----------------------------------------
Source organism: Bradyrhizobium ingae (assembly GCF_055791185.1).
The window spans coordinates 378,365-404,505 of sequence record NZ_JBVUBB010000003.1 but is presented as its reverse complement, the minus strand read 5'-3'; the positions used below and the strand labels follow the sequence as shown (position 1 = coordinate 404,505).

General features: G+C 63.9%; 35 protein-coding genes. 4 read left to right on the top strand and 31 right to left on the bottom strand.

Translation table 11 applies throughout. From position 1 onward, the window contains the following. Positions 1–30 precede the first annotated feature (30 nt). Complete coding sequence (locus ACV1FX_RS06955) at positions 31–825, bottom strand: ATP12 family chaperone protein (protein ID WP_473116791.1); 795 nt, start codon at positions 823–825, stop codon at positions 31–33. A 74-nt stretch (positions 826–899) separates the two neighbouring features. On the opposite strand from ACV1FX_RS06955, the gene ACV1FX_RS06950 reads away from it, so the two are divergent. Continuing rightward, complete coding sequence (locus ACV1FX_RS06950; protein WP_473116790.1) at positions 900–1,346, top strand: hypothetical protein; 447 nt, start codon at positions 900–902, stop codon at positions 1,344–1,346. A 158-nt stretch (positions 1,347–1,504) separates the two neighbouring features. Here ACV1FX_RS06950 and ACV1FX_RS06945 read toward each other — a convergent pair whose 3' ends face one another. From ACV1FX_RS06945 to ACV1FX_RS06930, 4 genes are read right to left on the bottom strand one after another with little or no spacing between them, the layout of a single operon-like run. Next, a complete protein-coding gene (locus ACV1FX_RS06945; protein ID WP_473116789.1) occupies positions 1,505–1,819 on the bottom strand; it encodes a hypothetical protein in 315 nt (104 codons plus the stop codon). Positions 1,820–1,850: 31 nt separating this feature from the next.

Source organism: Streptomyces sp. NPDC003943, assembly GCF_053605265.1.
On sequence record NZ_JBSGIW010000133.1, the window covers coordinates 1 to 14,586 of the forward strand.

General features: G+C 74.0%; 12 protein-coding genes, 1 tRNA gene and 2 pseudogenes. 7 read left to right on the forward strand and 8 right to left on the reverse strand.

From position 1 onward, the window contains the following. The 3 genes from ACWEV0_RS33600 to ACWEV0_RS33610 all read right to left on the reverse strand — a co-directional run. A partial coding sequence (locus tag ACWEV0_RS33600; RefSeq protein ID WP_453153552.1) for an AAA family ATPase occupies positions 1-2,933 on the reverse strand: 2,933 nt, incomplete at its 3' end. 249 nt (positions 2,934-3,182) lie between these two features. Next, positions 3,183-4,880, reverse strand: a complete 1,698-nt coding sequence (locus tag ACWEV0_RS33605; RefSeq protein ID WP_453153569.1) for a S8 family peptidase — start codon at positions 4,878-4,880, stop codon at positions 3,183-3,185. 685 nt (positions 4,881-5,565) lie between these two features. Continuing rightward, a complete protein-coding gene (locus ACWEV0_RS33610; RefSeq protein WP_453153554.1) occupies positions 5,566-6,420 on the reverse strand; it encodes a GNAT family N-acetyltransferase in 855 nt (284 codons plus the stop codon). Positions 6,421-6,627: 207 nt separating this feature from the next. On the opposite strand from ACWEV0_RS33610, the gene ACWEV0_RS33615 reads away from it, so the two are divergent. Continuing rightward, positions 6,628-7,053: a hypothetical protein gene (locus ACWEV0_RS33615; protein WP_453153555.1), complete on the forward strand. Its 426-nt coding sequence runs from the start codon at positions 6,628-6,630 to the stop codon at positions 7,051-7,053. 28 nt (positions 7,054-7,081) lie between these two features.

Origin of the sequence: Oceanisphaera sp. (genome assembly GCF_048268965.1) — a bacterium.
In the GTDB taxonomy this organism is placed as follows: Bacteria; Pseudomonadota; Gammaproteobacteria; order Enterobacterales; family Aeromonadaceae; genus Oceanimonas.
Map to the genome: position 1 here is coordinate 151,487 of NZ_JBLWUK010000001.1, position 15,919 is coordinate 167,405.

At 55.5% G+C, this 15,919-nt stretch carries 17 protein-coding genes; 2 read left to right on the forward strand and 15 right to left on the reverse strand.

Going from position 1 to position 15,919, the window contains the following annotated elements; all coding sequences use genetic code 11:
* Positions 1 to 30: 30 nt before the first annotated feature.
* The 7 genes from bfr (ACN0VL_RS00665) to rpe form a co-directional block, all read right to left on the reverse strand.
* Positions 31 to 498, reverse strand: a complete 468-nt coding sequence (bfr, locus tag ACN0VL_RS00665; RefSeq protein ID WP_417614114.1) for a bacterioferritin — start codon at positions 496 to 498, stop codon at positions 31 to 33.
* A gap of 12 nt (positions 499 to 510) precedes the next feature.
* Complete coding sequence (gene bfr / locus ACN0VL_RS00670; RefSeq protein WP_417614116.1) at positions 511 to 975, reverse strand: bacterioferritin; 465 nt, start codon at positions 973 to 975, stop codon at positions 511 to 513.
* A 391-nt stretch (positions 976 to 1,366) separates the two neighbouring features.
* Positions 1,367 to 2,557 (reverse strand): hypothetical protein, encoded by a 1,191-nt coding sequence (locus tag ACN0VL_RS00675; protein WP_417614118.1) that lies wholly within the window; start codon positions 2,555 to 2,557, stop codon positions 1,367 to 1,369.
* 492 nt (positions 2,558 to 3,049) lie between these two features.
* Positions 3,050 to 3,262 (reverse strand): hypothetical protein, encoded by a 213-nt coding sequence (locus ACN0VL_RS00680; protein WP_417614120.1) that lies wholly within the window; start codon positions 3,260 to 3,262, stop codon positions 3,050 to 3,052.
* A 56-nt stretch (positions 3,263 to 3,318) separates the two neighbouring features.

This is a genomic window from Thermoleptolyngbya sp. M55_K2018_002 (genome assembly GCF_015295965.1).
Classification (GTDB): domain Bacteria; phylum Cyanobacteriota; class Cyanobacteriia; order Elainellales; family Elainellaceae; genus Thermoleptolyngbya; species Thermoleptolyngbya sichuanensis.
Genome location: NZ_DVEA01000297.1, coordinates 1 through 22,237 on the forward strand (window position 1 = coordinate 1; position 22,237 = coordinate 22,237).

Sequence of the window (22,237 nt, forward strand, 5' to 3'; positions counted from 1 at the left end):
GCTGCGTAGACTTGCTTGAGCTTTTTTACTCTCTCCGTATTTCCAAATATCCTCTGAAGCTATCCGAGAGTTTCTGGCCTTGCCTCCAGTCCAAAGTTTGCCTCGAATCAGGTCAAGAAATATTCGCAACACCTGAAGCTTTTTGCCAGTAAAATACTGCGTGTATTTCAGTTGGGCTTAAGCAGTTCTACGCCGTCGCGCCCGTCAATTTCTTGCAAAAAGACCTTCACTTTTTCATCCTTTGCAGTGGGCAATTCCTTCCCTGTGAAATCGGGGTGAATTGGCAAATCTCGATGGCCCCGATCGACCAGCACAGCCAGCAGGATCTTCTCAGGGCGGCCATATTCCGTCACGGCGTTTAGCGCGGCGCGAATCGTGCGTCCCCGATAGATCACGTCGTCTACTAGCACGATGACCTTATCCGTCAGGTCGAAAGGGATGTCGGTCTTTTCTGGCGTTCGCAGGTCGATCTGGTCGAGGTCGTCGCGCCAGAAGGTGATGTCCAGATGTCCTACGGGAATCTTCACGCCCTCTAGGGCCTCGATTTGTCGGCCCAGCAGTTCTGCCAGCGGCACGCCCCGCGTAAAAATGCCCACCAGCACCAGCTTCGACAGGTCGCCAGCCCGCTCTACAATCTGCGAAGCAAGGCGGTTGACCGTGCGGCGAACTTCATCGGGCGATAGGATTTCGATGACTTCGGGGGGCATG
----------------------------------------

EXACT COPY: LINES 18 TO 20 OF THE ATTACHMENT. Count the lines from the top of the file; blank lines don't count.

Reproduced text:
* Complete coding sequence (gene bfr / locus ACN0VL_RS00670; RefSeq protein WP_417614116.1) at positions 511 to 975, reverse strand: bacterioferritin; 465 nt, start codon at positions 973 to 975, stop codon at positions 511 to 513.
* A 391-nt stretch (positions 976 to 1,366) separates the two neighbouring features.
* Positions 1,367 to 2,557 (reverse strand): hypothetical protein, encoded by a 1,191-nt coding sequence (locus tag ACN0VL_RS00675; protein WP_417614118.1) that lies wholly within the window; start codon positions 2,555 to 2,557, stop codon positions 1,367 to 1,369.